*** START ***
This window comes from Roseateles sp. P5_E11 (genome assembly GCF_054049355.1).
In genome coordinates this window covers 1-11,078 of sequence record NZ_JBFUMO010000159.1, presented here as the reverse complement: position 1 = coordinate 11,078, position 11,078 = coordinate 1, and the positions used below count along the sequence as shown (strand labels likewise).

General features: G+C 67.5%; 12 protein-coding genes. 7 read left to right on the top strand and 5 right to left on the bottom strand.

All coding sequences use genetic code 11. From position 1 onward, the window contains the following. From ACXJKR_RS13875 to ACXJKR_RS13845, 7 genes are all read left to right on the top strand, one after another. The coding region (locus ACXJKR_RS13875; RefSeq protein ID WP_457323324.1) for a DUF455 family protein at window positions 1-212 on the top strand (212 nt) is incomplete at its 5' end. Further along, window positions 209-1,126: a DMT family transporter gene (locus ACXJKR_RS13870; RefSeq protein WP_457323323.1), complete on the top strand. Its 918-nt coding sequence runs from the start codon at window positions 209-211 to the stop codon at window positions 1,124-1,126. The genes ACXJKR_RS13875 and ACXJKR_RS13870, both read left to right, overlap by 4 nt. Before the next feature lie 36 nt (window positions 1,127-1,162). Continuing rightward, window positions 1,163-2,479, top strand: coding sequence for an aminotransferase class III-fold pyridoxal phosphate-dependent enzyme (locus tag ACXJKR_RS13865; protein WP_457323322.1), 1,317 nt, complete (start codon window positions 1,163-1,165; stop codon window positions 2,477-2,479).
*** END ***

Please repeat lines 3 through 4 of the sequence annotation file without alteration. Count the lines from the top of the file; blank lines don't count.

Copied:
General features: G+C 67.5%; 12 protein-coding genes. 7 read left to right on the top strand and 5 right to left on the bottom strand.

All coding sequences use genetic code 11. From position 1 onward, the window contains the following. From ACXJKR_RS13875 to ACXJKR_RS13845, 7 genes are all read left to right on the top strand, one after another. The coding region (locus ACXJKR_RS13875; RefSeq protein ID WP_457323324.1) for a DUF455 family protein at window positions 1-212 on the top strand (212 nt) is incomplete at its 5' end. Further along, window positions 209-1,126: a DMT family transporter gene (locus ACXJKR_RS13870; RefSeq protein WP_457323323.1), complete on the top strand. Its 918-nt coding sequence runs from the start codon at window positions 209-211 to the stop codon at window positions 1,124-1,126. The genes ACXJKR_RS13875 and ACXJKR_RS13870, both read left to right, overlap by 4 nt. Before the next feature lie 36 nt (window positions 1,127-1,162). Continuing rightward, window positions 1,163-2,479, top strand: coding sequence for an aminotransferase class III-fold pyridoxal phosphate-dependent enzyme (locus tag ACXJKR_RS13865; protein WP_457323322.1), 1,317 nt, complete (start codon window positions 1,163-1,165; stop codon window positions 2,477-2,479).